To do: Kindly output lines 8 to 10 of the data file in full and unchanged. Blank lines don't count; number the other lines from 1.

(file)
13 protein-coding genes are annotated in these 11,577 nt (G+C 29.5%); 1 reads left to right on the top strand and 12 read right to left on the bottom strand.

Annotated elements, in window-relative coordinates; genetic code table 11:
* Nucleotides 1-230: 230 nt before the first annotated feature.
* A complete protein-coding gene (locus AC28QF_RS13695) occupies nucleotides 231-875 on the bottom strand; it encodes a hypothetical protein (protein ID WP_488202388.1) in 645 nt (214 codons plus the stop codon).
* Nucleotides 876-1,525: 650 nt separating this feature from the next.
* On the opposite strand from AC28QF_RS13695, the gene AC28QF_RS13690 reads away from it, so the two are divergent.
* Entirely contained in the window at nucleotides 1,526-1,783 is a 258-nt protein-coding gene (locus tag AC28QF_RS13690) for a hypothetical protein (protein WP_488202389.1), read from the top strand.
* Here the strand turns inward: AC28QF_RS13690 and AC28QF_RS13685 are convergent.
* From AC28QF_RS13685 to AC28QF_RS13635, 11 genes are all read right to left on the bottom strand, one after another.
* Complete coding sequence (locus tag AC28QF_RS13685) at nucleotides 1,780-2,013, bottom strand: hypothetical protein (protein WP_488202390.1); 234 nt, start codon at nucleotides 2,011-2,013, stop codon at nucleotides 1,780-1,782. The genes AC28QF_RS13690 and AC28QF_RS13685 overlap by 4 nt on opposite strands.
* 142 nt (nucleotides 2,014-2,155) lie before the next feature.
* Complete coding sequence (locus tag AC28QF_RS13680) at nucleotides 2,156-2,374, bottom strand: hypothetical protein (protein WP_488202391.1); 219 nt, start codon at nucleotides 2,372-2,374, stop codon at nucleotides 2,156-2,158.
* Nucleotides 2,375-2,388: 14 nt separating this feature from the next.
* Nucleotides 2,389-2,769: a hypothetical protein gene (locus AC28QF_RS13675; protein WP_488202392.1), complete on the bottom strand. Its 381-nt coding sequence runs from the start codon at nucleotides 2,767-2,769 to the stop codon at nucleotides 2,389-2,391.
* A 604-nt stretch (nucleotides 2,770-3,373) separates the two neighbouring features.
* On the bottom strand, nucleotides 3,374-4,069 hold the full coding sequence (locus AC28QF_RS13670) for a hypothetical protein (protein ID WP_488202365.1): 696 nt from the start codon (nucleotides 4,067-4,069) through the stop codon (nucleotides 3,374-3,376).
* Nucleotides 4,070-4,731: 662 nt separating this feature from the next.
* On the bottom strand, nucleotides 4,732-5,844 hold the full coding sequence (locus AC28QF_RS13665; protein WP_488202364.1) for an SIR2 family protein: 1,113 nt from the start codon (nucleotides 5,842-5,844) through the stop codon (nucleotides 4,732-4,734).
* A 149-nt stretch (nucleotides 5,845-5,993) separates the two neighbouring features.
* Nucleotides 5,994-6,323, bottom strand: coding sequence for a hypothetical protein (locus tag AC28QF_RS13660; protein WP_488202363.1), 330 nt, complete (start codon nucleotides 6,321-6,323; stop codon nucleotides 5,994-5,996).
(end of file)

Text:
* Here the strand turns inward: AC28QF_RS13690 and AC28QF_RS13685 are convergent.
* From AC28QF_RS13685 to AC28QF_RS13635, 11 genes are all read right to left on the bottom strand, one after another.
* Complete coding sequence (locus tag AC28QF_RS13685) at nucleotides 1,780-2,013, bottom strand: hypothetical protein (protein WP_488202390.1); 234 nt, start codon at nucleotides 2,011-2,013, stop codon at nucleotides 1,780-1,782. The genes AC28QF_RS13690 and AC28QF_RS13685 overlap by 4 nt on opposite strands.